Malzahn started her role of team mom about two years into their journey. “I realized there was a need for someone to be involved in that,” she said. “And the other side of it, was because of the hours he spent in it. By getting involved it allowed me to have something to connect with him. Then I realized the Lord never calls one of you in a marriage to do something that the other is going to be hurt. I realized we were a team and we’re a unit in a lot of areas. We have our individual calling and passions in some directions, but most of our stuff is together, and we move in that direction. So, it was a way to stay connected to him, realizing the need was there and there was a place for me. It has become a ministry, our ministry.”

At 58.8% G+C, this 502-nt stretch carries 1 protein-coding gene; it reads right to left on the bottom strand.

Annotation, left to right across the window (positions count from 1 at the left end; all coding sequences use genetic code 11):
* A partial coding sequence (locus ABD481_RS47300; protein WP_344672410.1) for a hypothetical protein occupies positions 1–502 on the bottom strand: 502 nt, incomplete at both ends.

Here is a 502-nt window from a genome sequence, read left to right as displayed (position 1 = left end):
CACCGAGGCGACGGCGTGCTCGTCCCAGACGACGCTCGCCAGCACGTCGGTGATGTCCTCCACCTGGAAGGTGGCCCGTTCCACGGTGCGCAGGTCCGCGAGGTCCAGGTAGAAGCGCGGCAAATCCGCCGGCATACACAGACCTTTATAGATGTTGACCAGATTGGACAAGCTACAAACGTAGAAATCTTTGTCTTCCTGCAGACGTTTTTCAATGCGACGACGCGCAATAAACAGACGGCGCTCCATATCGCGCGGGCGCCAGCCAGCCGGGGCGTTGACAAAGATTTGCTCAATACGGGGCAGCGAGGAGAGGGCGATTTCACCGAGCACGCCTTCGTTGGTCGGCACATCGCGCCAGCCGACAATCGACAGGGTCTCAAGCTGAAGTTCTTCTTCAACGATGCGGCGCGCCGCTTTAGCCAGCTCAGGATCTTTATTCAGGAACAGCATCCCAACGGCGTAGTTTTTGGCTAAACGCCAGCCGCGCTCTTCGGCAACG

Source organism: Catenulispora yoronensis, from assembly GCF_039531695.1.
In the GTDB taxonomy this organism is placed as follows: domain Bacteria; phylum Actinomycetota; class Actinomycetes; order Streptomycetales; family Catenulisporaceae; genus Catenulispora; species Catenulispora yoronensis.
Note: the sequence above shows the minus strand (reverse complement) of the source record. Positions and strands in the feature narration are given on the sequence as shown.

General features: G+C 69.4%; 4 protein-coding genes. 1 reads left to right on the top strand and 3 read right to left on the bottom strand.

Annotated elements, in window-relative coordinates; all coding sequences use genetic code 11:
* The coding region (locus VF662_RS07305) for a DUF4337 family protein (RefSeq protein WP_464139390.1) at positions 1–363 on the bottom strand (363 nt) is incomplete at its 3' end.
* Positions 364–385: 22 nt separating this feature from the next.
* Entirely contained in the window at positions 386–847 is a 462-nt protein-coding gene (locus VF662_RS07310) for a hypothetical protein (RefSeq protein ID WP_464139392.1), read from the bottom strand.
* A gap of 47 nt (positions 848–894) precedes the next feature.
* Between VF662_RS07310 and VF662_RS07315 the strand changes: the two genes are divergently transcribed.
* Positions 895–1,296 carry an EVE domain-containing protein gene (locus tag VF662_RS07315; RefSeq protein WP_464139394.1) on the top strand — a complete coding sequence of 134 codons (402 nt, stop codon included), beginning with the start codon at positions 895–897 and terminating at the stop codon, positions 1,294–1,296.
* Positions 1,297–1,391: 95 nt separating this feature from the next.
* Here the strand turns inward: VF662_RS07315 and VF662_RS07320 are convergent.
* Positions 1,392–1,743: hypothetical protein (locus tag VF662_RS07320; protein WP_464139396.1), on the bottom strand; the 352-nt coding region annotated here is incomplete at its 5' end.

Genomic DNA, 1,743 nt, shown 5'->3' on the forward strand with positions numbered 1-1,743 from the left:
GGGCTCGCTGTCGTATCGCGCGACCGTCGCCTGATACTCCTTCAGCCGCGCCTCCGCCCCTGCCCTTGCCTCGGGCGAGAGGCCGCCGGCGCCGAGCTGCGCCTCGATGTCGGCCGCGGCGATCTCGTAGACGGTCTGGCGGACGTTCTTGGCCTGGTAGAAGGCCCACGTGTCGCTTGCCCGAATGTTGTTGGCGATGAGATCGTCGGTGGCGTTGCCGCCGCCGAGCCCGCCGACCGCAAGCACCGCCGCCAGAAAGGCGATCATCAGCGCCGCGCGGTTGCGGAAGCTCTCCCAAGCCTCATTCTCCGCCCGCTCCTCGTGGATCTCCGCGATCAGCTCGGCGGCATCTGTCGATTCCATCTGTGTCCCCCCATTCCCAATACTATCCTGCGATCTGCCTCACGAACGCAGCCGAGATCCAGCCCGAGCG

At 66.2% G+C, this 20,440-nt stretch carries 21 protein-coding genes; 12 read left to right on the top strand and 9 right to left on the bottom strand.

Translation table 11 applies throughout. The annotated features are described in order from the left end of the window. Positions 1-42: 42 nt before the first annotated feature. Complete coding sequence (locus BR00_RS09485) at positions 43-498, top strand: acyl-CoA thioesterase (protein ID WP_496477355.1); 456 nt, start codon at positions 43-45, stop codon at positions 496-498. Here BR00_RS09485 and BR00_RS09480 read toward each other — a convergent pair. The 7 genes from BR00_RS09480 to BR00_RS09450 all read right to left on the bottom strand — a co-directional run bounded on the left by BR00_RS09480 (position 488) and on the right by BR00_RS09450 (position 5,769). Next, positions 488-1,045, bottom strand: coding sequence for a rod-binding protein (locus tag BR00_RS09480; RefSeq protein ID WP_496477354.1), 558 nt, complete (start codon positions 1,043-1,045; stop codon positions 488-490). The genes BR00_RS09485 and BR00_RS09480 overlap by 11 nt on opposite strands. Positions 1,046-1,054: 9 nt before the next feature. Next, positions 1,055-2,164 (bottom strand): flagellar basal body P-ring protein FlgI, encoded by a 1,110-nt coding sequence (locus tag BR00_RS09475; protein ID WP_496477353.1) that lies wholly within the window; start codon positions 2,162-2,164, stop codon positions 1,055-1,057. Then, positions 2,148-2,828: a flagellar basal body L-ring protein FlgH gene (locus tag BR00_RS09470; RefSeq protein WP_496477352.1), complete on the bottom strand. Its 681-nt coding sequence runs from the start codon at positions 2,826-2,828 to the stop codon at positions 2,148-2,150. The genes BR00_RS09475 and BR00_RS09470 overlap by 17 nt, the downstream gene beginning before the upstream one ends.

You can see the passion she has for the Auburn team. When asked if there are favorites, she said, “I love them all. I root for all the players to do well. You obviously don’t want to see them fail. There will be some that will connect with you and allow you in a little more. Some of it is personality, some what they have grown up with, and where they come from and you have to work a little harder. Over time we grow closer. Then there are some that come in off recruiting, right off the bat. They’re in your heart and never going away. [Others] are a process, as they spend time with us, they learn they can trust and realize you care, and some are just cordial relationships – different levels with kids and how much they will allow. It takes two in any relationship to make it work.”